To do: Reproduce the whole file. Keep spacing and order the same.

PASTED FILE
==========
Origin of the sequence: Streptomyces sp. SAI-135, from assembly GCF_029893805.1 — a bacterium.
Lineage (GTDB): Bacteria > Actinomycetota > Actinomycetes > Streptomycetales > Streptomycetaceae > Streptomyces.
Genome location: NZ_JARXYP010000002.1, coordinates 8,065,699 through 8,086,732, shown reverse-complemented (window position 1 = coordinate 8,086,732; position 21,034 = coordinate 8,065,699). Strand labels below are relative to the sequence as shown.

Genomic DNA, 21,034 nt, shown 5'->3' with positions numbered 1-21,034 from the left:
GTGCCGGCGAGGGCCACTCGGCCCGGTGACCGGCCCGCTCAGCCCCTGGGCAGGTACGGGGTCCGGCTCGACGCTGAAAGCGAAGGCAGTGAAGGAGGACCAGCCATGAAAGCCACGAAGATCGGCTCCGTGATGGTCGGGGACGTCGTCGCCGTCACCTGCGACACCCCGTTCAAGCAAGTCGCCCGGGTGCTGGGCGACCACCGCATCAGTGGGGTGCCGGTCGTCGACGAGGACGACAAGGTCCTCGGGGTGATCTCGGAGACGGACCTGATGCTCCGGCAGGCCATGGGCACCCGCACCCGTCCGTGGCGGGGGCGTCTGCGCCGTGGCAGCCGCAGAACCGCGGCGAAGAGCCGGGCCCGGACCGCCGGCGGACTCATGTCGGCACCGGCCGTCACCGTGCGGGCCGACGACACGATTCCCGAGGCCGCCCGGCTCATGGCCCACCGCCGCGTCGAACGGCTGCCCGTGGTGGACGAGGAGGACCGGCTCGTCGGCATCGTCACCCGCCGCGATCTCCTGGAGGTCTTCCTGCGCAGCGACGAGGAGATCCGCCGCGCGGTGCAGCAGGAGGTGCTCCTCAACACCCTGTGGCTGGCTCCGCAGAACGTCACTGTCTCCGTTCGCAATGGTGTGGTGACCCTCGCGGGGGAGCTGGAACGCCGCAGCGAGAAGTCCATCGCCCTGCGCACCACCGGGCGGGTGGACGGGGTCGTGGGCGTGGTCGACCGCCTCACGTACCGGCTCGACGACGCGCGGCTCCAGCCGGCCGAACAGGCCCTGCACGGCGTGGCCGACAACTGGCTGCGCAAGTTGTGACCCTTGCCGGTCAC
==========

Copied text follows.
Origin of the sequence: Streptomyces sp. SAI-135, from assembly GCF_029893805.1 — a bacterium.
Lineage (GTDB): Bacteria > Actinomycetota > Actinomycetes > Streptomycetales > Streptomycetaceae > Streptomyces.
Genome location: NZ_JARXYP010000002.1, coordinates 8,065,699 through 8,086,732, shown reverse-complemented (window position 1 = coordinate 8,086,732; position 21,034 = coordinate 8,065,699). Strand labels below are relative to the sequence as shown.

Genomic DNA, 21,034 nt, shown 5'->3' with positions numbered 1-21,034 from the left:
GTGCCGGCGAGGGCCACTCGGCCCGGTGACCGGCCCGCTCAGCCCCTGGGCAGGTACGGGGTCCGGCTCGACGCTGAAAGCGAAGGCAGTGAAGGAGGACCAGCCATGAAAGCCACGAAGATCGGCTCCGTGATGGTCGGGGACGTCGTCGCCGTCACCTGCGACACCCCGTTCAAGCAAGTCGCCCGGGTGCTGGGCGACCACCGCATCAGTGGGGTGCCGGTCGTCGACGAGGACGACAAGGTCCTCGGGGTGATCTCGGAGACGGACCTGATGCTCCGGCAGGCCATGGGCACCCGCACCCGTCCGTGGCGGGGGCGTCTGCGCCGTGGCAGCCGCAGAACCGCGGCGAAGAGCCGGGCCCGGACCGCCGGCGGACTCATGTCGGCACCGGCCGTCACCGTGCGGGCCGACGACACGATTCCCGAGGCCGCCCGGCTCATGGCCCACCGCCGCGTCGAACGGCTGCCCGTGGTGGACGAGGAGGACCGGCTCGTCGGCATCGTCACCCGCCGCGATCTCCTGGAGGTCTTCCTGCGCAGCGACGAGGAGATCCGCCGCGCGGTGCAGCAGGAGGTGCTCCTCAACACCCTGTGGCTGGCTCCGCAGAACGTCACTGTCTCCGTTCGCAATGGTGTGGTGACCCTCGCGGGGGAGCTGGAACGCCGCAGCGAGAAGTCCATCGCCCTGCGCACCACCGGGCGGGTGGACGGGGTCGTGGGCGTGGTCGACCGCCTCACGTACCGGCTCGACGACGCGCGGCTCCAGCCGGCCGAACAGGCCCTGCACGGCGTGGCCGACAACTGGCTGCGCAAGTTGTGACCCTTGCCGGTCAC